YouTube and Disclosure

Last week, the ASA made a ruling on an advertiser who had run some campaigns with popular vloggers and it caused a bit of a stir.

Oreo asked a few vloggers to produce vlogs about their product, mostly involving a “lick race”. While some of the vloggers did not (according to the ruling notes) make any mention of this being a paid for promotion, the others did put in the description things like “Thanks to Oreo for making this video happen” or said “Oreo got in contact…”. While as bloggers, we understand that these kind of phrases mean that this is more likely a paid for placement, this is not as obvious as it should be to the average non-blogging viewer.

The advertiser did provide a brief to the vloggers stating that it should be made clear to their audiences that they were working with the brand, but one of the videos in the complaint did not appear to make any mention of this. This is an important point, because this then puts the pressure on the vlogger rather than the advertiser (and also, it could potentially mean the brand could say that their brief hasn’t been followed, so they wouldn’t have to make payment. Always make sure you’re doing exactly what has been agreed to so there’s no way to get out of paying you!)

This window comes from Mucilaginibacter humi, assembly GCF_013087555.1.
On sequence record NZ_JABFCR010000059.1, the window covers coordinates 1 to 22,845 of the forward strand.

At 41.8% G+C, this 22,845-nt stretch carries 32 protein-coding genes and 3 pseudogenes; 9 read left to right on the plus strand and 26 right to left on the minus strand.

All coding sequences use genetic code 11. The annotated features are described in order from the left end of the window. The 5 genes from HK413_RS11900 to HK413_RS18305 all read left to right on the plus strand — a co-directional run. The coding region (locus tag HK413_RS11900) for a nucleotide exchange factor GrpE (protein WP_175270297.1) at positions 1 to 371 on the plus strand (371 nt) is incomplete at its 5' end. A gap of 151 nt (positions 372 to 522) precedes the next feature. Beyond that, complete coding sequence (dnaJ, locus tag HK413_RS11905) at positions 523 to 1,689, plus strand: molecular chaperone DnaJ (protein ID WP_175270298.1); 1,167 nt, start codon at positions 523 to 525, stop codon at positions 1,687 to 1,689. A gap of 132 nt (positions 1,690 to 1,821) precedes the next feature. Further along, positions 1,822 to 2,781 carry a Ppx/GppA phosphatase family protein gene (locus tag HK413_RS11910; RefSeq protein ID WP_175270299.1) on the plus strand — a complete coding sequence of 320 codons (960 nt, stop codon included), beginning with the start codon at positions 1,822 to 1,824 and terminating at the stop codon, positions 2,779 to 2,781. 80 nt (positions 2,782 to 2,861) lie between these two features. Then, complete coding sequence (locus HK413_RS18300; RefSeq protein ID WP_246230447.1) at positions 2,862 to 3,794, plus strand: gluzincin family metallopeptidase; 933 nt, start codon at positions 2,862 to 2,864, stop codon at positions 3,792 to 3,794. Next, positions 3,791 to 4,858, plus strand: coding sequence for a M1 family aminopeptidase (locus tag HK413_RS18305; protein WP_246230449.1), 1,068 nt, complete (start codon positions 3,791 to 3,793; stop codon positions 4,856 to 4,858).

The ruling now says that if a vlogger receives payment for a video, then they must make it very obvious – just saying things like “Thanks to [brand] for making this possible” isn’t enough. The CAP code requires adverts to be very clearly identifiable – since the videos created would appear like any other video on that channel (which is pretty much the point!), a good way to make it obvious would be to put “Ad: ” in the title of the video. However, that could turn off viewers – would you choose to watch a video that was clearly an advert for something?

We’ve discussed the original ASA ruling on blogging and disclosure previously, and this is an important ruling for bloggers and vloggers alike. It shows that the ASA is looking more carefully at the paid placements, and we believe there will be more rulings in the next year or so, especially with the current focus on vloggers in the news.

The ruling was made on one complaint from a BBC journalist – you might think that you’re OK to not disclose as an advertiser has requested, but that’s actually going to leave you more vulnerable. Don’t be the example the ASA use!

  • Jaye@Curvatude

    It’s so weird to me that reputable bloggers would not willing stand my a policy of disclosure. As a blogger/vlogger you are a brand and your reputation, like any other brand should not be compromised because you don’t want to disclose a paid relationship.

    People need to get over the fact that blogger/vlogger’s are making money for their hard work. If you connect with the content that’s really all that matters. And sadly this seems to be more of an issue with women.

    December 2, 2014 at 10:22 pm Reply

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